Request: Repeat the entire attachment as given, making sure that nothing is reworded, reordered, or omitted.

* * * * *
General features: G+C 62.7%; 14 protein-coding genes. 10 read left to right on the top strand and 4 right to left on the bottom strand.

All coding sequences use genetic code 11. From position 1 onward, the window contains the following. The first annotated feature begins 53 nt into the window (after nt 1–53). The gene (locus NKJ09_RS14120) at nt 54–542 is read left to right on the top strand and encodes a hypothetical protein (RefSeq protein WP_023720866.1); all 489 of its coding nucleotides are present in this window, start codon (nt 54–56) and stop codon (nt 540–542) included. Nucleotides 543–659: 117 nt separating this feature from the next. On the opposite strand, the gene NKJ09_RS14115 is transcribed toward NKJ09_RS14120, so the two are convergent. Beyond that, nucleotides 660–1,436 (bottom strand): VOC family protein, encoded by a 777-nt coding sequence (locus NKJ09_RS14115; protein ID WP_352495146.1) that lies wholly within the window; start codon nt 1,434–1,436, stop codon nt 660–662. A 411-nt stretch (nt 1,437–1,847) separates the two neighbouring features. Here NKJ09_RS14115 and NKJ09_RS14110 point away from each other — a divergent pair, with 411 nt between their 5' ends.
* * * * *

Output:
General features: G+C 62.7%; 14 protein-coding genes. 10 read left to right on the top strand and 4 right to left on the bottom strand.

All coding sequences use genetic code 11. From position 1 onward, the window contains the following. The first annotated feature begins 53 nt into the window (after nt 1–53). The gene (locus NKJ09_RS14120) at nt 54–542 is read left to right on the top strand and encodes a hypothetical protein (RefSeq protein WP_023720866.1); all 489 of its coding nucleotides are present in this window, start codon (nt 54–56) and stop codon (nt 540–542) included. Nucleotides 543–659: 117 nt separating this feature from the next. On the opposite strand, the gene NKJ09_RS14115 is transcribed toward NKJ09_RS14120, so the two are convergent. Beyond that, nucleotides 660–1,436 (bottom strand): VOC family protein, encoded by a 777-nt coding sequence (locus NKJ09_RS14115; protein ID WP_352495146.1) that lies wholly within the window; start codon nt 1,434–1,436, stop codon nt 660–662. A 411-nt stretch (nt 1,437–1,847) separates the two neighbouring features. Here NKJ09_RS14115 and NKJ09_RS14110 point away from each other — a divergent pair, with 411 nt between their 5' ends.